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size and power of lazer

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posted on Jun, 29 2004 @ 02:29 PM
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Does it posible to build small size laser and enough powerfull to destroyed land-air missile?

If yes. then how?

If no. then why?




posted on Jun, 29 2004 @ 02:39 PM
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anything is possible

it all depends on the power source that you would use for the laser and the range that you want


(learn to spell)


XL5

posted on Jun, 29 2004 @ 03:12 PM
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It would fit in a short bus and maybe a large work (not soccer mom) van.

Lasers waste lots of power by making heat and light that is not used, so they need big power supplys and or big gass tanks.



posted on Jun, 29 2004 @ 03:28 PM
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What about aircraft witj size of f-18, f-22 or su-47 (fighters)?
And then be air suport for ather fighters. when it go in enemy territory.



posted on Jun, 29 2004 @ 03:39 PM
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posted on Jun, 29 2004 @ 04:07 PM
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Well no.

I think about fighter plain, not boing 747 (flyng castel)

I was thinking about manoeuvreble plain.


Does it posible?


XL5

posted on Jun, 29 2004 @ 04:39 PM
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Nope, lasers like those are way too heavy to be in anything that is supose to be agile. These lasers are at least 1000 pounds, fighters need to be as light weight as possible.



posted on Jun, 29 2004 @ 05:11 PM
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The Joint Strike Fighter is getting equpied with a laser.


XL5

posted on Jun, 29 2004 @ 07:01 PM
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A laser? For what use, painting targets, range finding? How big is this fighter?



posted on Jun, 29 2004 @ 08:00 PM
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the laser on the JSF will be for painting a target and for other things such as better awarnes and so on read below.

EOTS will be based on the Sniper XL pod developed for the F-16, which incorporates a mid-wave third generation FLIR, dual mode laser, CCD TV, laser tracker and laser marker. BAE Systems Avionics in Edinburgh, Scotland will provide the laser systems. DAS consists of multiple infrared cameras (supplied by Indigo Systems of Goleta, California) providing 360 coverage using advanced signal conditioning algorithms. As well as situational awareness, DAS provides navigation, missile warning and infrared search and track (IRST). EOTS is embedded under the aircrafts nose, and DAS sensors are fitted at multiple locations on the aircraft.

www.airforce-technology.com...




[edit on 30-6-2004 by WestPoint23]


XL5

posted on Jun, 29 2004 @ 08:09 PM
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Yeah, thats a low power laser it can probably burn through black paper but not through steel.



posted on Jun, 29 2004 @ 10:58 PM
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Originally posted by XL5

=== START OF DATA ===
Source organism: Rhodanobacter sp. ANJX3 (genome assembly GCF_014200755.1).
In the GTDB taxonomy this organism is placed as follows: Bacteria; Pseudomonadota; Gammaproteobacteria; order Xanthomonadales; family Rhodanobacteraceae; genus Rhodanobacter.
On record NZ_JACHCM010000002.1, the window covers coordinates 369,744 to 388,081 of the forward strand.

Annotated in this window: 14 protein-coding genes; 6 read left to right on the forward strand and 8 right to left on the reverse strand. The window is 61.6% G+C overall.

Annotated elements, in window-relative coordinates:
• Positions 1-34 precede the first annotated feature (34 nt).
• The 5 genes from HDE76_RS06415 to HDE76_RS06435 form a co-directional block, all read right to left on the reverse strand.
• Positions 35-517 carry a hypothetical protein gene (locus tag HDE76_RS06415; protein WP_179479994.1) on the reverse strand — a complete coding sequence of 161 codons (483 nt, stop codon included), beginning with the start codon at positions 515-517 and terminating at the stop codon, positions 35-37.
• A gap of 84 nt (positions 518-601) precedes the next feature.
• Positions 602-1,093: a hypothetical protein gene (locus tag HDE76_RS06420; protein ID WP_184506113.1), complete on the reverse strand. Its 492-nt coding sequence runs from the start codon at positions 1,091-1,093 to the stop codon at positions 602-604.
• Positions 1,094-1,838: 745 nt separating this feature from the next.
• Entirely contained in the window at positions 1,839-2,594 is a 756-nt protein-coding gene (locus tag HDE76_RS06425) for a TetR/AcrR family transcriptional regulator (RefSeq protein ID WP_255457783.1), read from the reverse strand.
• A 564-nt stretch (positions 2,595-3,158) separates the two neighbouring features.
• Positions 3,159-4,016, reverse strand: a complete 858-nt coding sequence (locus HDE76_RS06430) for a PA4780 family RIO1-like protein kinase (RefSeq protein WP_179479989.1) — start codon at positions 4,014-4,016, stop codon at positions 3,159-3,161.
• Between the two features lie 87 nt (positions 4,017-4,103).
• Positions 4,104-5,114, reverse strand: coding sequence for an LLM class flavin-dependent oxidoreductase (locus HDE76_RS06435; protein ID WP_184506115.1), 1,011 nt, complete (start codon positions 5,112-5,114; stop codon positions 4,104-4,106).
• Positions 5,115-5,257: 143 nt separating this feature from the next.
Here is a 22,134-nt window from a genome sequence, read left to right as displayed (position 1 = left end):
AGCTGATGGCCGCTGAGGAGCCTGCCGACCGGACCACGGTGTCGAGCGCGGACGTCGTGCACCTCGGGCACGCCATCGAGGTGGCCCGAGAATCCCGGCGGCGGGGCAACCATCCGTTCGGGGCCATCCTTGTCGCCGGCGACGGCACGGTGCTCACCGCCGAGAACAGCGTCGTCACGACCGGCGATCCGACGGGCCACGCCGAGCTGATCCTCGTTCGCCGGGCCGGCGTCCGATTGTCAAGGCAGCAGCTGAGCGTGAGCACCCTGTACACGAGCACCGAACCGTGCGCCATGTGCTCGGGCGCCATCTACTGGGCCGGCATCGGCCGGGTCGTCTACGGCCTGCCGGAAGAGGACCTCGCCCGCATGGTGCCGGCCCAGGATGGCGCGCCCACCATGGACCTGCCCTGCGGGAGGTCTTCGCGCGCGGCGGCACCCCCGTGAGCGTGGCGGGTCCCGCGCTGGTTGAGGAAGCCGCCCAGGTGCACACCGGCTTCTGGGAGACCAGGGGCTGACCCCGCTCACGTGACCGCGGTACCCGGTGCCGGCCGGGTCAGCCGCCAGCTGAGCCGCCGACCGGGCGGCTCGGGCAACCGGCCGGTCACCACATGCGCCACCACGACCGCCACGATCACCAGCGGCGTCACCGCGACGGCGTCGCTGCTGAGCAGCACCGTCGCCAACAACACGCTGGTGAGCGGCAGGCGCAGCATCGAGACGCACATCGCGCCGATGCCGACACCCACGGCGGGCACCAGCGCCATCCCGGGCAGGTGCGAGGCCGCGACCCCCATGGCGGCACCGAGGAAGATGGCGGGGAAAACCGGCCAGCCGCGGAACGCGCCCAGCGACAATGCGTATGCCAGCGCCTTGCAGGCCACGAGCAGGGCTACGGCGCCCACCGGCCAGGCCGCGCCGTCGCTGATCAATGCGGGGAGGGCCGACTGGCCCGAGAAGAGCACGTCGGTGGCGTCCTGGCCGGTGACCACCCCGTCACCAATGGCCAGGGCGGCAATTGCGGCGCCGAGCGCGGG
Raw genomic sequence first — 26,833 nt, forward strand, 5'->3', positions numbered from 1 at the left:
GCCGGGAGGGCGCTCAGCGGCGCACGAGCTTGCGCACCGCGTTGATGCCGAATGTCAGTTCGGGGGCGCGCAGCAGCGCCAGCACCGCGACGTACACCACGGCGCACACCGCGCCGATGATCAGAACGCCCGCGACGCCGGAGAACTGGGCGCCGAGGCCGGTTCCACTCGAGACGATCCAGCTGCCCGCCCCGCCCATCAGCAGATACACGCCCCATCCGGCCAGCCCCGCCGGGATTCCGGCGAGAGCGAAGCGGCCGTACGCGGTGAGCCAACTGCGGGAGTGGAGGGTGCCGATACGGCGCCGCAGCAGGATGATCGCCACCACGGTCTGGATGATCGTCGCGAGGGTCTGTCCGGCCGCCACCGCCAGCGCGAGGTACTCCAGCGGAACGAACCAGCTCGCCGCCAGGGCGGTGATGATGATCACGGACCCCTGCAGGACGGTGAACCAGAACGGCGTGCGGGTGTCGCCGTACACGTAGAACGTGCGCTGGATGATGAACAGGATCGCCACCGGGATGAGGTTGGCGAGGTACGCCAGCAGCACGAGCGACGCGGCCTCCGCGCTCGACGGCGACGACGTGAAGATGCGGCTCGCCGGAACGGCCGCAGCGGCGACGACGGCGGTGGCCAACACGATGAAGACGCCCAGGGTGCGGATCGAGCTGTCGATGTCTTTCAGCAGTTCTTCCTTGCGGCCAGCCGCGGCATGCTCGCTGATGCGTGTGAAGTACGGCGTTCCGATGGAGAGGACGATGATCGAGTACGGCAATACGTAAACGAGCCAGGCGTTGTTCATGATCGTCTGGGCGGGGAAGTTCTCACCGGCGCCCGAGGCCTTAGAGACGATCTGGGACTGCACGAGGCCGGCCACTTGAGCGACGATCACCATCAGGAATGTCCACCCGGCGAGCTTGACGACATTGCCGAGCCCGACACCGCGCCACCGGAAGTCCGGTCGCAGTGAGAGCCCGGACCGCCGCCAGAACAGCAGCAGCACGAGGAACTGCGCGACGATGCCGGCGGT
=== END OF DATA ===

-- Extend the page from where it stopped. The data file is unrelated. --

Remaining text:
Yeah, thats a low power laser it can probably burn through black paper but not through steel.


I doubt even that.... Most of these lasers in the 1 Watt or less range (total optical power-for comparison the average laser pointer is 1 milliwatt).

To start to burn through anything you would need at least 10 watts (given a 2 cm square beam - typical with long ranges) of continuous power (much less if it is pulsed).

The size of lasers needed to burn through anything substantial is still quite large, far too big for any fighter aircraft.


XL5

posted on Jun, 30 2004 @ 02:03 AM
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I have seen 2 watt laser diodes burn black paper on ebay and my stupid friend made a red squiggly mark on the back of his hand with a 100mW multi-line argon laser. 10W is the point where the fun starts lol.



posted on Jun, 30 2004 @ 11:16 AM
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Originally posted by XL5
I have seen 2 watt laser diodes burn black paper on ebay and my stupid friend made a red squiggly mark on the back of his hand with a 100mW multi-line argon laser. 10W is the point where the fun starts lol.


Like I said, it all depends on the beam size. Within short ranges you can get very small beams. But with the ranges you deal with in military applications very large beam sizes are a fact of life.

No matter how good your optics are you can't get around atmospheric distortion.


XL5

posted on Jun, 30 2004 @ 02:24 PM
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Well yeah, at a distance the beam does widen and the 10W would be needed at miles away to do that.



posted on Jul, 4 2004 @ 02:14 AM
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What's the power of the lasers that the military is developing to shoot down artillery shells and missiles I saw one of those lasers on TV and the laser beam itself was the width of a finger but it burned a hole through a 1 inch carbon steel plate in about 4 seconds.


XL5

posted on Jul, 4 2004 @ 02:37 AM
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The power to do that is over 4KW output, probably 10KW or more input. CO2 lasers are about 30% efficient. If its a chemical laser, it still needs to output 4KW and up to burn through steel that fast.



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